• United States



Corporate break-in! Apple responsible?

Jan 22, 20081 min
Data and Information Security

MacWorld blessed the world with new Apple goodness last week.  I’m sure you have seen the commercials or the web-hype surrounding the MacBook Air.  My wife a noted technophobe simply said “wow” when she saw the Air for the first time yesterday evening.  I’ve got to say that I agree.  From a purely aesthetic point of view there is a simplistic elegance to the Air that is unmistakeable. 

Unfortunately, this will likely lead a good number of C-level types into a frenzy of buying.  Please note, I said “unfortunately”.  Last week I posted on the absence of viable whole disk encryption for the Mac.  The last thing a corporation needs is some executive toting around a shiny new toy that holds gobs of unencrypted confidential data.  Heck the MacBook Air practically comes with a steal me sign.  It’s the hottest new toy from Apple and is ripe for the pluckin’.   While the Air is certainly pretty, I must say that I would have been more impressed if Apple would rethink its security strategy.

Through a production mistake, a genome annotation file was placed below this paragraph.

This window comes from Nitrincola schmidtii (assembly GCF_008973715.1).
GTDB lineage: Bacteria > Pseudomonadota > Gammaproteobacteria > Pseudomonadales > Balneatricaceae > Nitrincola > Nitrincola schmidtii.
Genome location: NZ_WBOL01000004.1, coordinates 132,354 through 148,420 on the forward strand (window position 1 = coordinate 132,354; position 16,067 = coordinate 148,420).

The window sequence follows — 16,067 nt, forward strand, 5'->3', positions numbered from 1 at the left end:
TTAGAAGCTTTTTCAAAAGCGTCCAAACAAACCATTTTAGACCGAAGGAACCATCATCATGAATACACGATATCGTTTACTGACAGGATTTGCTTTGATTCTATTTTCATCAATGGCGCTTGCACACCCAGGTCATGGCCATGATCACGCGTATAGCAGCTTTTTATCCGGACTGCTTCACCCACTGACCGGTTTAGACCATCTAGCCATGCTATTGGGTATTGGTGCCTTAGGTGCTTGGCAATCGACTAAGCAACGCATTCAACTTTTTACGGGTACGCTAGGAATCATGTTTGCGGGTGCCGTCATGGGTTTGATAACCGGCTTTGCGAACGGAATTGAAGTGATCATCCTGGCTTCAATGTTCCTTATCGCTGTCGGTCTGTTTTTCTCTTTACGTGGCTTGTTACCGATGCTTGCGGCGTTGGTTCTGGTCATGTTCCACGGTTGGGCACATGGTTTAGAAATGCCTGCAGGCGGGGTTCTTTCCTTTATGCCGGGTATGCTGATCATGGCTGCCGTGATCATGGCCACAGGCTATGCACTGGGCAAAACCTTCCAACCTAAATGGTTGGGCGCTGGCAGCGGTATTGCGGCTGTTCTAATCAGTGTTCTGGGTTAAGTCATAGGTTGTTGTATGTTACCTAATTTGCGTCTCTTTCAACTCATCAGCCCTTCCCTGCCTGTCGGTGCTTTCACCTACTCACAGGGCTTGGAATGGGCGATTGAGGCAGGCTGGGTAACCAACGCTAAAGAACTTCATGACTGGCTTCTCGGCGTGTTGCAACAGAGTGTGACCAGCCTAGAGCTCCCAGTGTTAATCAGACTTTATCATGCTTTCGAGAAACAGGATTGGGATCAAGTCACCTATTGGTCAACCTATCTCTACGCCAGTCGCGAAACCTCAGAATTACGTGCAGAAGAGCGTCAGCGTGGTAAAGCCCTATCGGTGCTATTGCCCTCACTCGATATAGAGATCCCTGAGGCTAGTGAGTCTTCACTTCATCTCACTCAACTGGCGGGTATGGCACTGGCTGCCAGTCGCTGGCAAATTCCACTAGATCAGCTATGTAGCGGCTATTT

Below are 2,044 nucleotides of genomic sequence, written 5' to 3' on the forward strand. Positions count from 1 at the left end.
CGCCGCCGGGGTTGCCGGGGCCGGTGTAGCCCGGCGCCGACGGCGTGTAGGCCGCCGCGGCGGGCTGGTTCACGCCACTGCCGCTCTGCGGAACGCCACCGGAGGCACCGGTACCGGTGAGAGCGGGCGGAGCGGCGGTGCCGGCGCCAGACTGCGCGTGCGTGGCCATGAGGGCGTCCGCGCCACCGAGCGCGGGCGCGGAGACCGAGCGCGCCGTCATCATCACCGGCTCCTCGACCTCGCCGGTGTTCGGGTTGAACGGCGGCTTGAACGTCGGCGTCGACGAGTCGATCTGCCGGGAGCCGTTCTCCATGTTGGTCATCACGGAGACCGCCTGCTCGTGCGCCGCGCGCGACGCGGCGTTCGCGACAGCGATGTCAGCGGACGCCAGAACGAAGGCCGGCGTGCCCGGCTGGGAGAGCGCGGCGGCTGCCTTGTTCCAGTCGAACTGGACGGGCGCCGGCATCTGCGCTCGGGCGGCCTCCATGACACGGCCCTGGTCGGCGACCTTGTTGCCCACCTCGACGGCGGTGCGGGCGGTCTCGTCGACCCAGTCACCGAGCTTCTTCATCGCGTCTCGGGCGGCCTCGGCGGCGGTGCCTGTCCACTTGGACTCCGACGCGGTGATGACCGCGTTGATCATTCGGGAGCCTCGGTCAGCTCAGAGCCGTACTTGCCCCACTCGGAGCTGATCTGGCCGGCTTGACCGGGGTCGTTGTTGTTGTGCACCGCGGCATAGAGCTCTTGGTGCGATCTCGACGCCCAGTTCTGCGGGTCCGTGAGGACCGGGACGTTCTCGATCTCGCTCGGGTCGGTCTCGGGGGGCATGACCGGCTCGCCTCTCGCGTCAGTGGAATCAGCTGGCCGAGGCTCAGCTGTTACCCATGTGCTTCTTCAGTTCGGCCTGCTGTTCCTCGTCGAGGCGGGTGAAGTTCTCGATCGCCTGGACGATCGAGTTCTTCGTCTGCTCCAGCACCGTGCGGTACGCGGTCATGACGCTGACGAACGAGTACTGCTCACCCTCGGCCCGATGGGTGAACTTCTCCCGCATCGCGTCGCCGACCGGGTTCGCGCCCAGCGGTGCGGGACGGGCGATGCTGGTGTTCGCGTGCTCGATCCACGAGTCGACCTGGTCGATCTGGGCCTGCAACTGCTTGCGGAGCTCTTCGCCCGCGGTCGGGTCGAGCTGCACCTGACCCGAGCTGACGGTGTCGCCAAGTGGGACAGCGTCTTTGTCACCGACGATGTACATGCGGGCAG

Chad McDonald, CISSP, CISA, C|EH, PMP is a Senior Professional Services Consultant with Imperva. Chad has worked previously at National Student Clearinghouse, Centers for Disease Control and Prevention, Georgia Department of Audits and Accounts and is the former Chief Information Security Officer at Georgia College & State University. Chad has addressed numerous groups on topics such as business continuity planning, incident response, and information security awareness. Chad has spent the bulk of his career building, managing, and assessing information security for educational and research organizations. Chad has earned multiple professional security certifications. He is a member of the Information Systems Audit and Control Association as well as InfraGard, an FBI Task Force charged with protecting the nation's information infrastructure. Chad is active in the security community He worked with law enforcement agencies to assist in the prosecution of the first computer crime on record in Georgia and continues to assist local and state authorities with computer based investigations. Chad has investigated computer and computer-related crimes for local and state law enforcement agencies. Chad is an avid Mac user, since he was rescued from the dark side eight years ago. He currently conducts the vast majority of his work using a MacBook Pro and a MacBook. Chad looks forward to the day that he can stop referring to himself in the third person and actually pay someone to write his bio for him. The opinions and statements expressed here are those of Chad McDonald and in no way reflect opinions or statements of any employer or organization with which Chad is affiliated.